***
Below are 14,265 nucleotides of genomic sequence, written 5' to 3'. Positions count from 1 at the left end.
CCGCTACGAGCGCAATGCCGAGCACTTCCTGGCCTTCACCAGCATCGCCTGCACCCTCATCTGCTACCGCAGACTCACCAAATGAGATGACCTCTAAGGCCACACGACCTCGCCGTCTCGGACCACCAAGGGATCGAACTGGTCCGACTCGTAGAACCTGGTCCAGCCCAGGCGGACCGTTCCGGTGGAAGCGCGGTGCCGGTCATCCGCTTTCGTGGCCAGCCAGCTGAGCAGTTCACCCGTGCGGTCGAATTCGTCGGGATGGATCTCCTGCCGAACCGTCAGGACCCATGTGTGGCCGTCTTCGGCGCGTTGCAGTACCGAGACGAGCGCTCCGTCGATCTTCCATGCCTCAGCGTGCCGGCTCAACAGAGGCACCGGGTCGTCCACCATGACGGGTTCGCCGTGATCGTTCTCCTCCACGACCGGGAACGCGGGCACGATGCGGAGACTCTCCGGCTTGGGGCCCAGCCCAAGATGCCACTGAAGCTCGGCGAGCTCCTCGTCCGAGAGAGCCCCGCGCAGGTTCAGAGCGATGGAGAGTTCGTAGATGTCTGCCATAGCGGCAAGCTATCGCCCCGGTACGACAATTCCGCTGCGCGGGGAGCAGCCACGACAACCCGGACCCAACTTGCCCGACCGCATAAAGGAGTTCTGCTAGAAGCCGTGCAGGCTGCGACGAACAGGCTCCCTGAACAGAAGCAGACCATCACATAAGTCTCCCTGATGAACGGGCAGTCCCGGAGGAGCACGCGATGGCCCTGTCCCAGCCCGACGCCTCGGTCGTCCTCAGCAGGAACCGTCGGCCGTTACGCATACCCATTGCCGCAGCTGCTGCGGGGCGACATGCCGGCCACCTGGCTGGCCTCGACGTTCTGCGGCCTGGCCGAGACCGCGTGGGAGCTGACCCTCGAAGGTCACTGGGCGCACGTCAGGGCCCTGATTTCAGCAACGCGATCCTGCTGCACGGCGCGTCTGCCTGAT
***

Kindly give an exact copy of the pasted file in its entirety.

Below are 14,265 nucleotides of genomic sequence, written 5' to 3'. Positions count from 1 at the left end.
CCGCTACGAGCGCAATGCCGAGCACTTCCTGGCCTTCACCAGCATCGCCTGCACCCTCATCTGCTACCGCAGACTCACCAAATGAGATGACCTCTAAGGCCACACGACCTCGCCGTCTCGGACCACCAAGGGATCGAACTGGTCCGACTCGTAGAACCTGGTCCAGCCCAGGCGGACCGTTCCGGTGGAAGCGCGGTGCCGGTCATCCGCTTTCGTGGCCAGCCAGCTGAGCAGTTCACCCGTGCGGTCGAATTCGTCGGGATGGATCTCCTGCCGAACCGTCAGGACCCATGTGTGGCCGTCTTCGGCGCGTTGCAGTACCGAGACGAGCGCTCCGTCGATCTTCCATGCCTCAGCGTGCCGGCTCAACAGAGGCACCGGGTCGTCCACCATGACGGGTTCGCCGTGATCGTTCTCCTCCACGACCGGGAACGCGGGCACGATGCGGAGACTCTCCGGCTTGGGGCCCAGCCCAAGATGCCACTGAAGCTCGGCGAGCTCCTCGTCCGAGAGAGCCCCGCGCAGGTTCAGAGCGATGGAGAGTTCGTAGATGTCTGCCATAGCGGCAAGCTATCGCCCCGGTACGACAATTCCGCTGCGCGGGGAGCAGCCACGACAACCCGGACCCAACTTGCCCGACCGCATAAAGGAGTTCTGCTAGAAGCCGTGCAGGCTGCGACGAACAGGCTCCCTGAACAGAAGCAGACCATCACATAAGTCTCCCTGATGAACGGGCAGTCCCGGAGGAGCACGCGATGGCCCTGTCCCAGCCCGACGCCTCGGTCGTCCTCAGCAGGAACCGTCGGCCGTTACGCATACCCATTGCCGCAGCTGCTGCGGGGCGACATGCCGGCCACCTGGCTGGCCTCGACGTTCTGCGGCCTGGCCGAGACCGCGTGGGAGCTGACCCTCGAAGGTCACTGGGCGCACGTCAGGGCCCTGATTTCAGCAACGCGATCCTGCTGCACGGCGCGTCTGCCTGAT